When you're married to a rabbi, you learn all sorts of interesting facts, many of which have nothing to do with Judaism. Wending my way through TurboTax this year, I discovered that members of the clergy can request an exemption from Social Security taxes. "What a scam!" my mother-in-law said when I described this loophole.
In truth, however, Social Security is the real scam. Sold as a pension program under which each worker's contributions would be saved in a "trust fund" and dispensed, with interest, when he retired, it is actually a pay-as-you-go transfer program in which current workers fund the benefits of current retirees.
Even when (as now) revenues exceed benefits, the surplus is not invested in anything except government bonds, which are simply promises to repay the money out of future taxes. Not surprisingly, the annual rate of return from this system is pitiful: According to the Social Security Administration, it will average about 3 percent for workers born in 1940, 2 percent for workers born in 1960, and less than 1 percent for workers born now.
Those estimates assume that the system can continue to deliver promised benefits without an increase in payroll taxes. Taking into account the shortfall expected with the imminent retirement of the baby boomers, the rates of return will be even lower–in many cases, negative.
By contrast, as the Cato Institute's Michael Tanner notes in a new paper, "the average rate of return to the stock market since 1926 has been 7.7 percent….Even corporate bonds have consistently outperformed Social Security," with an average return of more than 4 percent.
Given the lousy deal offered by Social Security, the outrageous thing is not that members of the clergy have an out but that the rest of us don't. Allowed the choice, who would want to keep getting ripped off when he could invest for his own retirement and come out way ahead?
Yet George W. Bush's timid proposal to let workers put a small share of their payroll taxes into private investment accounts has been attacked as reckless and divisive. Writing in The New York Times, Princeton economist Alan S. Blinder, an adviser to Al Gore's campaign, accuses Bush of threatening to cut "one of those precious ties that bind our society together."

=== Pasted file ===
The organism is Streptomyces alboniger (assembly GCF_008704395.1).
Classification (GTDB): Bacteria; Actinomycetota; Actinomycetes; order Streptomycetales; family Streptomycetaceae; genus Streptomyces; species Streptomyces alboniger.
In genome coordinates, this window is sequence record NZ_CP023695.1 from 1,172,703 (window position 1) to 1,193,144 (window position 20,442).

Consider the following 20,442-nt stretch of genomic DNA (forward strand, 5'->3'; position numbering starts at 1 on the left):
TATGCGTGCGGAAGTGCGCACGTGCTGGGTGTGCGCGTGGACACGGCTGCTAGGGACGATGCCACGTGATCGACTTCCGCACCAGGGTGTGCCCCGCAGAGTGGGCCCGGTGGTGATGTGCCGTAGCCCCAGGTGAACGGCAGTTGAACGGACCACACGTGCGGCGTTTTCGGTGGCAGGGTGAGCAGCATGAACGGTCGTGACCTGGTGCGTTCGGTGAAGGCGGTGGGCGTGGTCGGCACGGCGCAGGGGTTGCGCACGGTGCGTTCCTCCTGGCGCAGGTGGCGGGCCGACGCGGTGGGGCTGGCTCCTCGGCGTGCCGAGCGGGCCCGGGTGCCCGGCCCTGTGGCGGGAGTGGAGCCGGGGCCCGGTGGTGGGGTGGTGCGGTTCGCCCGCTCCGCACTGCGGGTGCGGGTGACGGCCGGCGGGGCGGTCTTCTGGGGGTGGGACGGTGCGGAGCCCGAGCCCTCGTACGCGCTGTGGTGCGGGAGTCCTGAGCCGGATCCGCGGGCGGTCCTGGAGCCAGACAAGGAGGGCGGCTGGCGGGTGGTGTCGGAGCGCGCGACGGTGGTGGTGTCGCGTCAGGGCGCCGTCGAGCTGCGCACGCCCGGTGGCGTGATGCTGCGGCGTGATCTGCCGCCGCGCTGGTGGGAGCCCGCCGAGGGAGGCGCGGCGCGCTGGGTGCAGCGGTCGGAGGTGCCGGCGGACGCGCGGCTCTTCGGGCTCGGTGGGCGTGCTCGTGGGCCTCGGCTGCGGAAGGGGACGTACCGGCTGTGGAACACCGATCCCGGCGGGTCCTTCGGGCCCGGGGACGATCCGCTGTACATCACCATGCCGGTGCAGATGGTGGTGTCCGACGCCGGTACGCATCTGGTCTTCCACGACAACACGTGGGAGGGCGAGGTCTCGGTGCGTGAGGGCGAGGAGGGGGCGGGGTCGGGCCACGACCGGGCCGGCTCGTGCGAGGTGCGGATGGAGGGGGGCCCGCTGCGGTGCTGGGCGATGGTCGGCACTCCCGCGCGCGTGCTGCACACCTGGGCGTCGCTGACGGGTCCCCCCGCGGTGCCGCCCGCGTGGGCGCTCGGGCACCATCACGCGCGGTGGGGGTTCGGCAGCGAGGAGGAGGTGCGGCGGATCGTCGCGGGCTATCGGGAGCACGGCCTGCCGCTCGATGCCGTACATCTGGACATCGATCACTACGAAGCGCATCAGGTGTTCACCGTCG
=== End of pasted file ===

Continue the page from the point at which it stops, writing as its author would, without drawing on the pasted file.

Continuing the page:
What Blinder means is that Social Security forces "us high-income people" to subsidize "less fortunate citizens," uniting the two groups as victims and beneficiaries of government expropriation. Without that subsidy, he fears, the poor will not be able to manage.
This is not just because they are poor but also because they are stupid. Blinder pities the "less fortunate citizens" who "may not know the difference between a stock and a bond."
"Is freedom of choice such a blessing for them?" he asks. "Will they understand the risks to which they may be exposed?"
The short answer is that having your own money at stake is a powerful incentive to learn the difference between a stock and a bond (or to consult those who do). More to the point, Blinder's implication that only the affluent would benefit from Social Security privatization is simply not true.
In his Cato paper, Tanner estimates that a worker born in 1935 who never earned more than the minimum wage would be receiving retirement benefits of $20,728 a year if he had been allowed to invest his payroll taxes, compared to $6,301 a year from Social Security. "A single-earner couple whose wage earner is 30 years old in 2000 and earning $24,000 per year," he writes, could expect to receive benefits totaling $875,280 from private investment, compared to $292,320 from Social Security.
Concerning stock market volatility, which Blinder cites as a reason to worry about how "less fortunate citizens" would fare with a private retirement system, Tanner notes that "there has been no 20-year period since 1926…in which the market performed worse than projected future returns from Social Security." And since tax revenues, like investments, depend on economic growth, "private capital markets will always outperform Social Security," whatever the economy's ups and downs.
At bottom, then, Blinder's objection to any privatization of Social Security (and, presumably, Gore's) hinges on the assumption that "less fortunate citizens" will be so careless with their own money that even the government could do a better job. Hence "freedom of choice" should be limited to people who already have investment portfolios.